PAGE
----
Earlier this year, Dan Franks reached out to me and asked if I would present a session at PM14. I was truly honored. My session on the power of storytelling went over very well. Many people came to the stage after my session to tell me how useful they found the information. I really appreciated the feedback.

I am already looking forward to Podcast Movement 2015 in Fort Worth, Texas.

My notebook filled with great notes from PM14. On this episode, I want to share with you my 11 top takeaways from the event. I hope these spark a little something in your to move your podcast forward and transform your content.

1. Have a plan to make money.

This came from Chris Brogan’s Keynote “Podcasting As A Business Driver”. If you want to support your habit/hobby, have a plan to generate income. This could be from your product, service or other income stream. Figure out how to cover your cost at a minimum.

2. Copy = Pale Imitation = Ignored.

Srinivas Rao offered this insight in his Keynote “Genuine Curiosity – The Fuel Behind The Fire”. Chris Brogan said, “No one ever won a race looking sideways.” Be brave and have the courage to be unique. Tell some great stories.

3. What is your brand personality?

Who are you really and who do your clients need you to be? Kristin Thompson asked these questions during her session “Rock Your Talk & Profit Big … Beyond The Podcast”. Define your brand personality. Then, thread it through everything you do.

4. Don’t use white in your logo.

This was mentioned during “Top Podcasters Share Three Success Secrets For Podcasting”. It was a panel discussion with Michael StelznerCliff Ravenscraft, and Chris Brogan. If you want it to stand out in iTunes store, get rid of the white. Make your logo pop.

5. Involve others.

During his session “10 Ways to Take Your Podcast From Average To Amazing”, Daniel J. Lewis suggested you use interviews, conversations, and shared presentations to get others involved with your show. Empower your audience to share your content. Delegate others to help you achieve tasks.

6. #1 goal of podcast marketing is opt-in.

Tim Paige mentioned this in his session “The Top 7 Ways To Grow Your Podcast And Turn Listeners Into Leads”. We’ve heard it many times that the money is in the list. Use your podcast to grow your list every opportunity that you get.

7. Think of your avatar in the car or excercising. What can you provide to make the experience better?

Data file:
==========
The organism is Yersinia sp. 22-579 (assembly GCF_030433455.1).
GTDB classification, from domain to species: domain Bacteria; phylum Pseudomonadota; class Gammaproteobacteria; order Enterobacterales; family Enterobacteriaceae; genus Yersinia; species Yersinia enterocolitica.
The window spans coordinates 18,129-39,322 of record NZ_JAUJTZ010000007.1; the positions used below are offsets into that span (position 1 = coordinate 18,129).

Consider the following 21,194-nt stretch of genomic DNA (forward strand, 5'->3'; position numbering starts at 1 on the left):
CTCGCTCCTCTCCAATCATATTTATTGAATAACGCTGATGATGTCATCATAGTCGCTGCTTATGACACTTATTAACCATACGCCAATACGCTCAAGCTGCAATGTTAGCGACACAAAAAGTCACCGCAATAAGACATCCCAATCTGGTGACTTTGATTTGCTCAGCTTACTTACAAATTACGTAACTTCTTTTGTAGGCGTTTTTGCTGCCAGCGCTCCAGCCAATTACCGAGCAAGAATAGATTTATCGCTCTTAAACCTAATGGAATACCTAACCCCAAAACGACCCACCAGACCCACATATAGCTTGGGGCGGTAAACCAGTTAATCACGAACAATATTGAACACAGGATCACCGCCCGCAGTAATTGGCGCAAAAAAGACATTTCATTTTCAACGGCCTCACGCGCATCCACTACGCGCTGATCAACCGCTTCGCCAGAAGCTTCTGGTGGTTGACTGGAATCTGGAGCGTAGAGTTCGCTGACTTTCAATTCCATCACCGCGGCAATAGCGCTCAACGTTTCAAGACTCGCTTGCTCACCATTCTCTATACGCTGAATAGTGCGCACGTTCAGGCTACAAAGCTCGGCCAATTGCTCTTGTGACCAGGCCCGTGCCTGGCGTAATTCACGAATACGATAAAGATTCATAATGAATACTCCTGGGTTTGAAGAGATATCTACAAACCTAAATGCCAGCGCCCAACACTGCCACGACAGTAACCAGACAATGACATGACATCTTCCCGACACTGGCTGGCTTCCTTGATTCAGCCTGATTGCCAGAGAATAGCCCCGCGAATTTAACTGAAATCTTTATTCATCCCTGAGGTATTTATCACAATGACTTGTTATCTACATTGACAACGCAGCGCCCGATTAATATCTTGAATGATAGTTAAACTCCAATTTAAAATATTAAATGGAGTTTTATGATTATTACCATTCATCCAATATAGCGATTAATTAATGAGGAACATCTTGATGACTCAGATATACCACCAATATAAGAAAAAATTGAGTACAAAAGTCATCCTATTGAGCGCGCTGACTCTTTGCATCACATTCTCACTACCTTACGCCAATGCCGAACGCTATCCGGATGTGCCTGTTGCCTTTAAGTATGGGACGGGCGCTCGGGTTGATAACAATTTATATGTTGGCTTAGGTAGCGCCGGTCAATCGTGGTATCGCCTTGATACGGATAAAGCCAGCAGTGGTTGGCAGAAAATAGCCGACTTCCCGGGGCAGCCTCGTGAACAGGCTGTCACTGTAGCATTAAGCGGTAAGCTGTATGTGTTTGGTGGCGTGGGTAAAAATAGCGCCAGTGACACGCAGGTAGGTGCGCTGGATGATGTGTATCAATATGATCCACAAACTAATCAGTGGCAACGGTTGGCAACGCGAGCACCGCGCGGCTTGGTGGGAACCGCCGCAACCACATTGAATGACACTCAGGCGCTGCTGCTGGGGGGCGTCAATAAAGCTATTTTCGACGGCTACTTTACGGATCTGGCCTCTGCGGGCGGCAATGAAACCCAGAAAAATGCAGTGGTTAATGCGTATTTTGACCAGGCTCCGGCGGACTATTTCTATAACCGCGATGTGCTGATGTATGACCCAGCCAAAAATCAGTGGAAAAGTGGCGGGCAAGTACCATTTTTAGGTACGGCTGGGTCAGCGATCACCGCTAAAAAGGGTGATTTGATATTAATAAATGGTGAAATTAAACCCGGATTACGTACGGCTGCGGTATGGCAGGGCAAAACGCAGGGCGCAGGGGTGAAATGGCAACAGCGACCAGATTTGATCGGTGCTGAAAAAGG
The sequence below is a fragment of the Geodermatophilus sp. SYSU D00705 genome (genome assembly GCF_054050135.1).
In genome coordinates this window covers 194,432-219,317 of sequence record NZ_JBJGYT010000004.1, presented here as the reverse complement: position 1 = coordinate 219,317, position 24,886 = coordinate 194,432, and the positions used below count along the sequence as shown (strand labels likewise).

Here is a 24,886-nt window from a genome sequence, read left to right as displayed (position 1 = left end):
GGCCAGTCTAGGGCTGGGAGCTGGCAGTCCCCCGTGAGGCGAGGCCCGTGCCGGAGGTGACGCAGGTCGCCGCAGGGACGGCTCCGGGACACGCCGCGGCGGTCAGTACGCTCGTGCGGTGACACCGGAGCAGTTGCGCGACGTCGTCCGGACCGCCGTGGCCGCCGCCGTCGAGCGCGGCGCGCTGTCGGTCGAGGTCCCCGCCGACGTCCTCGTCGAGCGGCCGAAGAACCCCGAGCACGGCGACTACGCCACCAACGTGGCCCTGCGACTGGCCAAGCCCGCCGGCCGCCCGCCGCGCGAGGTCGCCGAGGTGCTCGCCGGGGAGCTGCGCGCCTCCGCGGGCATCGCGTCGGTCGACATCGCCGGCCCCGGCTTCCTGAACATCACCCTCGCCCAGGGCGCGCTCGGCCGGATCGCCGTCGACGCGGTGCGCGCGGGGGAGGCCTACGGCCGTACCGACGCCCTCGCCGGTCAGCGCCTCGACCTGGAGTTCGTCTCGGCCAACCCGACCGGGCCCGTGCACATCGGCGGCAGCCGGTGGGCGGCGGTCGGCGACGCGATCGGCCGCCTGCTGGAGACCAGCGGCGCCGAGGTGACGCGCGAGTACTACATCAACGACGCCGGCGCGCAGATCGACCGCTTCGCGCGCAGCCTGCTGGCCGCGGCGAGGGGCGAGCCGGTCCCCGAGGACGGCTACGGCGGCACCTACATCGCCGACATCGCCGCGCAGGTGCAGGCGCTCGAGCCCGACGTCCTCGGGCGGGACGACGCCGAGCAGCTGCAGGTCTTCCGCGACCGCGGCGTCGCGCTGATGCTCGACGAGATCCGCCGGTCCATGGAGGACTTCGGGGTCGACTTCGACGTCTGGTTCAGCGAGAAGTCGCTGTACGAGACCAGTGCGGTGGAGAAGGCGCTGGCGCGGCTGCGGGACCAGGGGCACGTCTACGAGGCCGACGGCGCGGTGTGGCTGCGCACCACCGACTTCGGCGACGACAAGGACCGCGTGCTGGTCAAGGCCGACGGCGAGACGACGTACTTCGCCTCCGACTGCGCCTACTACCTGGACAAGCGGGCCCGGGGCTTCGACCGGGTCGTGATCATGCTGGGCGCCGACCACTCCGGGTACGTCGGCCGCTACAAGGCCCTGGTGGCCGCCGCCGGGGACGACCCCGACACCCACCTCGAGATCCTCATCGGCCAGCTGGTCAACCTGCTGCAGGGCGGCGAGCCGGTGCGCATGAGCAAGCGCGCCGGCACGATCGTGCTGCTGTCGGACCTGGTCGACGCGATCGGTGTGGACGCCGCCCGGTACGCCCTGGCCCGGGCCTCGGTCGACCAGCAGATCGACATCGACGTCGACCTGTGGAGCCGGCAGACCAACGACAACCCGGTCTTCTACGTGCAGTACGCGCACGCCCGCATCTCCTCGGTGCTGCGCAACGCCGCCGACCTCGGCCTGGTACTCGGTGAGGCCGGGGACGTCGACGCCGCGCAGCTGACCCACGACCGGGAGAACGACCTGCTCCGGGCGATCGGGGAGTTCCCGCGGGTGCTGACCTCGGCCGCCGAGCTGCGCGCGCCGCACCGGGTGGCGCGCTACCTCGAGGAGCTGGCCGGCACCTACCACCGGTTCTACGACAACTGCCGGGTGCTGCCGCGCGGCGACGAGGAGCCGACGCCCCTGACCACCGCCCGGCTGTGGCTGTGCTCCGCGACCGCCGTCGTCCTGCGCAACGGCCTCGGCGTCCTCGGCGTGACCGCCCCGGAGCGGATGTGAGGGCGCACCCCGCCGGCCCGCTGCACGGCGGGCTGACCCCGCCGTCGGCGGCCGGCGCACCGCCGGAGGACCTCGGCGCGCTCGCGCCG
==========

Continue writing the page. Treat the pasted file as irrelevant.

This was a great piece of advice from Jaime Tardy during her Keynote “The Future Of Podcasting”. If you want to connect and engage with your audience, put yourself in their shoes.

8. Learn what the knobs do.

To learn your equipment and what it does, press record and narrate your actions as you turn knobs. Hear how it sounds. This was a tip offered by Dave Jackson in his session “The Art Of Editing Audio – Finding The Diamond In The Rough”. What better way to figure out what all of those knobs do other than tinkering with it.

9. Ask your tribe questions about what they struggle with.

Jessica Kupferman’s session was titled “Your Commmunity Of Kindred Spirits: Why, How and When To Build One”. She offered this tidbit while helping us discover the power and connection of a community.

10. Give your guests resources to promote your show after they are on.

This came during a panel discussion called “Promote Your Podcast The Right (And Unique) Way”. If you want your guests to promote your show after they appear, make it easy for them. Give them graphics, quotes or audio clips they can use to help spread the word.

11. Comfort and awesome usually do not overlap.

I loved this line. It was another from Chris Brogan during his Keynote “Podcasting As A Business Driver”. Be brave. Try something new. Be unique. Have the courage to step out and tell personal stories that cannot be copied. That’s when you’ll get noticed. Don’t be comforable. Be awesome.

I’d love to help you with your podcast. E-mail any questions or comments you might have to Coach@PodcastTalentCoach.com.

You can also find other tools including worksheets, a workbook and videos to help you create great content at www.PodcastTalentCoach.com.

Let’s turn your information into engaging entertainment.